If someone in a gaming community says, “Hey, let’s have a conversation about the portrayal of women in games,” the response is never, ever apathetic. There is rage. There is eye-rolling. There are myriad “Get over it, ladies” and accusations of misogyny.
These varied, often colorful responses indicate that the issue of women in games is as hot as it was back in 1985, when female Nintendo enthusiasts wondered aloud why Mario had to save the Princess, or why Link had to save Zelda. Couldn’t things be the other way around?
Flash forward to whichever year it is now, and we can see that female characters do indeed maintain a presence in video games. Problem is, it’s rarely flattering–or even remotely realistic.
The debate became especially volatile at the end of August, when Metroid: Other M hit the Wii and, fans accuse, turned the rock-steady Samus Aran into a wibbling pile of female-scented goo who must grovel to her male superior, Adam Malkovitch, before she can use her missiles, don her Varia suit, or have a pee. Given that female gamers have few totems to admire, the domestication of Samus delivered a pretty big hurt.
More girls than ever play games. So why are female characters rarely portrayed an an admirable, favorable manner?
First, we have to look at what girls would like from a female heroine. Herein lies a problem, because no two girls will ever agree on what counts as an admirable characteristic. For instance, I’ve long loved Celes from Final Fantasy VI. She’s a General in the corrupt Imperial Army, but she sees the light and turns traitor–and sticks to her guns after enduring torture. She’s a little distant, but she’s warm towards her friends. She can wield the heaviest armor and weapons available in the game, thus snuffing out the “frail female mage” stereotype that still dominates both Western- and- Japanese-made games.
But she also falls in love–very subtly–with Locke, one of Final Fantasy VI‘s main male leads. And according to one fan I discussed the game with, that level of affection instantly turns Celes into another weak-willed female game character who pines for the day when her Prince will come.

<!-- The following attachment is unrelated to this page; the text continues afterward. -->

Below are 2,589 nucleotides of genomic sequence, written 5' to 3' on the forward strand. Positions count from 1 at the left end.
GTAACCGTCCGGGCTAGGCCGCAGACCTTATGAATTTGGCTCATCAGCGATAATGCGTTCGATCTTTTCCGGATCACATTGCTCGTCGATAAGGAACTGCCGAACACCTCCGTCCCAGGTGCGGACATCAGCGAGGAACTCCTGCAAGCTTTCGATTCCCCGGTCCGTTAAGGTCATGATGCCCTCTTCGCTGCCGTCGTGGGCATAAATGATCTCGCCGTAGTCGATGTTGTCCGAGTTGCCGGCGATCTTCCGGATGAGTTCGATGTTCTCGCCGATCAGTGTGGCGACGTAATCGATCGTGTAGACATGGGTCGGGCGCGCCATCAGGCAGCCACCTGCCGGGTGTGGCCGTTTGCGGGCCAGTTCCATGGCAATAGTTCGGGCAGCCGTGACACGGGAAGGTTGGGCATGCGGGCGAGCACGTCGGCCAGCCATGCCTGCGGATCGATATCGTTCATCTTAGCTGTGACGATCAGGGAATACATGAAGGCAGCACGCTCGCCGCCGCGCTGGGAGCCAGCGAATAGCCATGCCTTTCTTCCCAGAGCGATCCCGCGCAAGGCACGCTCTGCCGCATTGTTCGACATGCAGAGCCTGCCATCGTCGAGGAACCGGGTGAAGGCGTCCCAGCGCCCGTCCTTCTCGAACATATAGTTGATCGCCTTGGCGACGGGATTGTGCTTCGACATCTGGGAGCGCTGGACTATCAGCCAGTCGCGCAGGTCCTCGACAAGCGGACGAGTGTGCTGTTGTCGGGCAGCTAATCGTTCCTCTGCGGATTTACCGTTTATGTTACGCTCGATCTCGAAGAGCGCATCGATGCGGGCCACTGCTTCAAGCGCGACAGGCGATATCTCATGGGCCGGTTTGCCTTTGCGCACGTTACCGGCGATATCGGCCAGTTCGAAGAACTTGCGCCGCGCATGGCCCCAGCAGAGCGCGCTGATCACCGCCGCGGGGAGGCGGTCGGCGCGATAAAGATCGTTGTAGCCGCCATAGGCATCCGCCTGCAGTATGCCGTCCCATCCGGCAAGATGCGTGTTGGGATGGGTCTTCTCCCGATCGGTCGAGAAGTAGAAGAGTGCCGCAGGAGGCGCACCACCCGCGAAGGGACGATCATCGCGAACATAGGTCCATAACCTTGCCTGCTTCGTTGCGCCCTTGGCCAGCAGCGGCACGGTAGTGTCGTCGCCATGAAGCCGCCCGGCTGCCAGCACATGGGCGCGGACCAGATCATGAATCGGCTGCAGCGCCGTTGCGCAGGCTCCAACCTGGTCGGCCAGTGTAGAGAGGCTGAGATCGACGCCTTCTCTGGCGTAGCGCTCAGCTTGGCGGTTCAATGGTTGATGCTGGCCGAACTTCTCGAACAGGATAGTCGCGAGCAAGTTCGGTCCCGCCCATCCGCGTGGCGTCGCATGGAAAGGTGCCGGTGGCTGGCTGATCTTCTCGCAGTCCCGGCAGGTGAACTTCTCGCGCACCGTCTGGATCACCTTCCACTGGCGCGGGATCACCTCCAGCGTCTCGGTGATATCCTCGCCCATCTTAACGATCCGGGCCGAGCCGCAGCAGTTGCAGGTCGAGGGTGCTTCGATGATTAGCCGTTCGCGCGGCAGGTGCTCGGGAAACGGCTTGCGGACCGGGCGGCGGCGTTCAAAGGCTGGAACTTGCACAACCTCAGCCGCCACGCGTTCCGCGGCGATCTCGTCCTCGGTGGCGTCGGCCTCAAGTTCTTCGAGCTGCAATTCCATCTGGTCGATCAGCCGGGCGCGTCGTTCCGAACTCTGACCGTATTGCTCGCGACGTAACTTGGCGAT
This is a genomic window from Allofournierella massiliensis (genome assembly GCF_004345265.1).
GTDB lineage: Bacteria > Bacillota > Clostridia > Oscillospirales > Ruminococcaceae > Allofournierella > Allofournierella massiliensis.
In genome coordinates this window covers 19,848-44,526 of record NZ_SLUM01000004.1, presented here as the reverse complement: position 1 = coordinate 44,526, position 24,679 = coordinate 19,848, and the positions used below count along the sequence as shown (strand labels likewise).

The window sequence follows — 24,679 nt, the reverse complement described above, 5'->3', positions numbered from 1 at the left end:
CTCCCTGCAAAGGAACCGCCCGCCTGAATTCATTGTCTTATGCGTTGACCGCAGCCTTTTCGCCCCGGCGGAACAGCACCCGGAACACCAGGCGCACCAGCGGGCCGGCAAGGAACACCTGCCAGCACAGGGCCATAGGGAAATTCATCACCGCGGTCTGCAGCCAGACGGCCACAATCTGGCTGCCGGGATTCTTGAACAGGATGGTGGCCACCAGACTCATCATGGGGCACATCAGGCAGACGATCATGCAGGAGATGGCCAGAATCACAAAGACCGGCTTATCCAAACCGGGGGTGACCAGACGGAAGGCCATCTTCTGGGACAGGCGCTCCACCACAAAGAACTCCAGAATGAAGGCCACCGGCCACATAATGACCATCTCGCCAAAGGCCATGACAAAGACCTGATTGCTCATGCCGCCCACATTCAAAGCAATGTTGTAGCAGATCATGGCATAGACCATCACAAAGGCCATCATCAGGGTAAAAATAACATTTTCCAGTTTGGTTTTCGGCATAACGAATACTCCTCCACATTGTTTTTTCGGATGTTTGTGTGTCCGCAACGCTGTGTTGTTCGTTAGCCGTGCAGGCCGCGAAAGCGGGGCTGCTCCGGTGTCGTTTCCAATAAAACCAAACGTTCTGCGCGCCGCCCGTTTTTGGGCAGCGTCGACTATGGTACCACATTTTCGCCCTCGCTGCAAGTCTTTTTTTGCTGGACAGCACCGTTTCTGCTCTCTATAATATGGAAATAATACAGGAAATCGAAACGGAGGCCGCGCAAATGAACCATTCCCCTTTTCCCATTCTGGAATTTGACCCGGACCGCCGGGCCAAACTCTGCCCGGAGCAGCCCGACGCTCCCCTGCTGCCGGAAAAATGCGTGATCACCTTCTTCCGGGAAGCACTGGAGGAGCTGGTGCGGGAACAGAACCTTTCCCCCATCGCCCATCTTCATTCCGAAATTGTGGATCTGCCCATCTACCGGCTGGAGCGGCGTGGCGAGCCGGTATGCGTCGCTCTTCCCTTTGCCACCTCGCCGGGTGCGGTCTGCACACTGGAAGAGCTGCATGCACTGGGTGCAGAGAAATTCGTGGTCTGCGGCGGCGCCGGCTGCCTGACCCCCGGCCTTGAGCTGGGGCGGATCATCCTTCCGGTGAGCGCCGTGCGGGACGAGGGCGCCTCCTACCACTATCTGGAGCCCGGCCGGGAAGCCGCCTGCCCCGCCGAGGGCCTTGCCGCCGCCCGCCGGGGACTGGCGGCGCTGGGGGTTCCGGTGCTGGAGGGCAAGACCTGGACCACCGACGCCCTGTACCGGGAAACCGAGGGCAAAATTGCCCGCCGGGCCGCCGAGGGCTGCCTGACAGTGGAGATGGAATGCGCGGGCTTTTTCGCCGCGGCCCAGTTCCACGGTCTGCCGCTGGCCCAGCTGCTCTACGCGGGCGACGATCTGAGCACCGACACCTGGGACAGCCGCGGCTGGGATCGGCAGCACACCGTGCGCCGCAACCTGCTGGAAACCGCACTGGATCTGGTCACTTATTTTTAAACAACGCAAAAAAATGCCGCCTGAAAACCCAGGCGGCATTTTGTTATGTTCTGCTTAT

I disagreed, but I understood my friend’s point of view. Why do in-game chicks have to shack up with whatever guy’s in charge? Why can’t the heroine just opt to put dating on the backburner, at least until she’s done something to quash the reign of Vaarg the Baby Devourer? For that matter, why can’t game characters–male or female–just be asexual once in a while?
The first half of the answer is cliche. You’ve heard it a million times before, so pardon me while I cough it up one more time: Sex sells.
Some developers meet us halfway. For instance, Mia Fey of the Phoenix Wright series is a razor-sharp lawyer who never backs down. She also has dirty pillows that are the size of thunderheads. Are the giant breasts really necessary? She’d still be a good-looking woman if Capcom performed a reduction.
And there’s no sin in game characters who look good. I just ask for a little realism. If you pardon my presumptuousness, I think that’s at least one characteristic all female gamers would like to see in heroines. Fighting in high-heeled boots? It’s not going to happen.
No, don’t argue.
Something else that’s sexy are female game characters who simply remain true to themselves. Chun-Li from the Street Fighter series, for instance, bucked Chinese tradition to remain a single career girl. That doesn’t mean there’s anything wrong with choosing to raise a family. She just knew what she wanted, and she went for it.
Granted, I just said that sex sells. It does. But developers who reference actual female creatures for their own games don’t exactly crash and burn because they denied their male audience “moar t*ts.” Alyx Vance from the Half-Life games looks like an actual human being and not a blow-up doll (at least as far as your graphics card can carry her from a mere jumble of polygons), and she has a fan base with both sexes.
So now we have the second half of the answer as to why the sexes are far from equal in video games: Writing, developing, and modeling a female character who can be admired for her personality and realistic proportions takes a lot of effort. Much more effort than just sliding the “bounce” bar to maximum and calling it a day.
As for developers who meet girl gamers halfway, like with the aforementioned Mia Fey…well, maybe they can’t help it. I remember a”Peanuts” cartoon wherein Linus was drawing a picture of his sister, Lucy. She was looking over Linus’s shoulder while he drew, and he got so nervous that he drew the portrait with a gigantic, gaping mouth. Of course, Linus got slugged.
So maybe some developers try to draw realistic breasts on their characters, but shaking hands and possessed pens create otherwise.
Just kidding. It’s not that hard to talk to us and learn about what we want to see in a game heroine, developers. You can do it. We believe in you.